In Search of Yield – As mentioned above, yield bearing investments are a way to ride out volatility storms since they continue to produce returns regardless of the price of the underlying asset. They are also the investment everyone wants when they wish to spend a portion of what their investment earns. But what if there is no yield to be found? Or what if yields are available, but only with an outsized risk profile? Welcome to the effects of never ending quantitative easing where federal debt (t-bills) is producing negative real returns and where most corporate debt is now priced at a higher PE level than the stock market at the high of the late 90’s tech bubble. So what is a person to do? As a biased observer and participant in the alternative investment space, I believe certain real asset investments are the place to be. The problem with alternative investments is usually their lack of liquidity, but if a person truly needs yield or desires yield over a long time period, then the liquidity restriction is less of a problem. In addition to secured investments in debt, additional opportunities exist in funds or investments paying a preferred return. Sometimes these preferred returns are even structured with the principal backing up the preferred return offered with a large chunk of their own investment capital as a buffer. I am happy to answer any questions readers may have about how to get involved in alternative world and what to be aware of before making an investment.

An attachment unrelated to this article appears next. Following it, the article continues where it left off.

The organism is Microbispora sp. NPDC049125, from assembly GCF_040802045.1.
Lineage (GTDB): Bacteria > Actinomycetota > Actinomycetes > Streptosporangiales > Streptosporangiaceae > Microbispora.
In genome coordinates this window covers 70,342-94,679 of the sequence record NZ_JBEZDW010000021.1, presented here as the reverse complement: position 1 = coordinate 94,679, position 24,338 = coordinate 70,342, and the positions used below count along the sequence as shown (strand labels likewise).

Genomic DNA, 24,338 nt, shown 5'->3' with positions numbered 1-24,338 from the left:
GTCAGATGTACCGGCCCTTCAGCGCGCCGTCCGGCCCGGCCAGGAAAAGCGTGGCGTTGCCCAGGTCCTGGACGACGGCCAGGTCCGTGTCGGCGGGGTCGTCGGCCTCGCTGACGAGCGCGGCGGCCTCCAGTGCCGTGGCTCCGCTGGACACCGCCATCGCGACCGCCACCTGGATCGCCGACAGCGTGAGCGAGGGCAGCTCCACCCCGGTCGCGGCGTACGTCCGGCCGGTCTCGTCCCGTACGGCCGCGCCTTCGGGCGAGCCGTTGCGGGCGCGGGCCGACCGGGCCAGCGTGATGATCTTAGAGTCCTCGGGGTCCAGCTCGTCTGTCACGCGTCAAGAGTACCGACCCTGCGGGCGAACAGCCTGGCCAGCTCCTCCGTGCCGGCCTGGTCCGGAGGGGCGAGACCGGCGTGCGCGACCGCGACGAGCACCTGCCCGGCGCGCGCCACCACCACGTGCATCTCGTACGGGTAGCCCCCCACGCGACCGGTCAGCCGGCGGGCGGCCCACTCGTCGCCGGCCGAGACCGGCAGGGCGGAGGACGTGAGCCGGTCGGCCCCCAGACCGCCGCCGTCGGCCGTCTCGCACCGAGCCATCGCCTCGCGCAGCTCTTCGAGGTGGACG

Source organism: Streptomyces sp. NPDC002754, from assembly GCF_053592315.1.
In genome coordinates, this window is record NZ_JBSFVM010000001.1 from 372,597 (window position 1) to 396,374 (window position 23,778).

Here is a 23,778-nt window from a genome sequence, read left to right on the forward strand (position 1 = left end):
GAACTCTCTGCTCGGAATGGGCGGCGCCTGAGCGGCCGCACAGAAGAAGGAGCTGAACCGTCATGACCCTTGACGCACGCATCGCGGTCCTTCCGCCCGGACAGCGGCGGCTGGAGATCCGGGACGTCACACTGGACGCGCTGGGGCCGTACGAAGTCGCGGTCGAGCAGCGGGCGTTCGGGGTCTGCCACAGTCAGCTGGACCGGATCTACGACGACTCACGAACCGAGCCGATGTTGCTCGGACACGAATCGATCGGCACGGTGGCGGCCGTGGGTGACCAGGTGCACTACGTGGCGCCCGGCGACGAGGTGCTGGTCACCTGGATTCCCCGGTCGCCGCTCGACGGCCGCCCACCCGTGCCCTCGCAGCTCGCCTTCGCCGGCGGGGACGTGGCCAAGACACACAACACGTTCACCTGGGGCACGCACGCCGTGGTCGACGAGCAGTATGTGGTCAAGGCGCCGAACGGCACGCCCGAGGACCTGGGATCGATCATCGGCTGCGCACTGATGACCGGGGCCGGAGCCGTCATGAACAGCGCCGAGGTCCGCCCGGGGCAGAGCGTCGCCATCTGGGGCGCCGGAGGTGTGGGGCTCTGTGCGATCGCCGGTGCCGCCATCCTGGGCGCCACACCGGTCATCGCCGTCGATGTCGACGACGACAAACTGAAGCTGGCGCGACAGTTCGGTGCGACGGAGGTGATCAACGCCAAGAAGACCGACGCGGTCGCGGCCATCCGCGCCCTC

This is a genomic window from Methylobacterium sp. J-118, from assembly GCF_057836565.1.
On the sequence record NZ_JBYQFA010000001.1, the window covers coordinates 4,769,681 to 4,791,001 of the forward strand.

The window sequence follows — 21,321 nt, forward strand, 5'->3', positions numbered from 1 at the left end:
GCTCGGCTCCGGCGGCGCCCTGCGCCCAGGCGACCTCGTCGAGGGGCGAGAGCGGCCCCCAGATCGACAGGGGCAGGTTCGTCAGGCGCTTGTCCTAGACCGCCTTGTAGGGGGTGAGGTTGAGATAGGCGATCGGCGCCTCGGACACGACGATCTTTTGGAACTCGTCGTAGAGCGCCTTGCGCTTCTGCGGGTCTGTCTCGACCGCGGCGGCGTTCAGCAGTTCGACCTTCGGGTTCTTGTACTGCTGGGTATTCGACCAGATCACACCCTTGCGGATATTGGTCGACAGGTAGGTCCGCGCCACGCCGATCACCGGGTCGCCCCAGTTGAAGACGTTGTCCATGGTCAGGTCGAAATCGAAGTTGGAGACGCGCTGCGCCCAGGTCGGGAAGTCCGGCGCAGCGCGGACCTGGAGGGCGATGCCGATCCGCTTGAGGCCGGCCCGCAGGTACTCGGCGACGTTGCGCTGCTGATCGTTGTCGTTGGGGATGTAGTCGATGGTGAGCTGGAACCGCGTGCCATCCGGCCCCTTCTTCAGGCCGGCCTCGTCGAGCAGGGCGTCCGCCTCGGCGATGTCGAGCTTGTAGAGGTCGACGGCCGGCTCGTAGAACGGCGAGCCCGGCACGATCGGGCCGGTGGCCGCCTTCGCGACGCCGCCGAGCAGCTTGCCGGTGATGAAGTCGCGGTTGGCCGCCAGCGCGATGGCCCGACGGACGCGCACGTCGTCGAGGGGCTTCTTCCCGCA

Japan, A Bug in Search of a Windshield – This term was coined by John Mauldin several years ago as he reviewed the Japanese government’s debt structure, its ongoing spending obligations, and the demographics of its populations. Earlier this year he opined that 2013 would be the year the bug found the windshield. As most of you know, the Japanese government has teamed up with the Japanese central bank on a quantitative easing program so massive that it dwarves even the Federal Reserve’s actions in relative size. Prime Minister Abe has set a target of two percent inflation per year (after 20 + years of zero inflation). I will spare you the math (email me if you want a full explanation) but according to Felix Zulauf of Zulauf Asset Management AG (and corroborated by others), the Yen would have to lose 20% in value against a weighted basket of currencies to create 2% inflation. Yes, it is true that the yen has depreciated against the dollar by over 30%, but the dollar is only a portion of the basket of currencies. Even more importantly, to maintain the 2% inflation the Yen would have to continue to slide that same 20% each and every year going forward. The slide in the Yen makes Japanese exports cheaper to the rest of the world and by comparison makes the goods of the rest of the world more expensive relative to the Japanese goods. Are China, South Korea, Australia or Germany going to sit by and do nothing while their own businesses lose sales to Japanese competitors due to the falling currency? Lost sales means reduced profitability. Reduced profitability means reduced tax revenue and often a reduction of headcount. Japan most likely doesn’t have a choice, having backed themselves so far into a corner they are out of options, but the choice they made and the action they are taking will create currency wars. World leaders continue to talk publicly of cooperation but their actions are already showing otherwise. The question isn’t whether or not we will have currency wars, but rather how big they will be. This is something to keep an eye on as both traders and investors. For instance, actions of the central banks often have an immediate impact on the markets (affecting traders) and changes in exchange rates affect multinational blue chip companies (affecting investors). In the alternative world, even for domestic focused investors, currency wars will affect the cost of financing, the cost of inputs, and the viability of customers/tenants. As a final point of reference as to how bad the Japanese economy has been for the past few decades, in January of 1990 the Nikkei (the Japanese stock market) measured in at 40,000. In January of this year, 23 years later, the Nikkei was less than 15,000. We need to hope that the actions of Japan don’t create massive economic and political upheaval (the last large currency war ended in real war) and that the US doesn’t end up in the same economic quagmire in which Japan has been stuck for so long.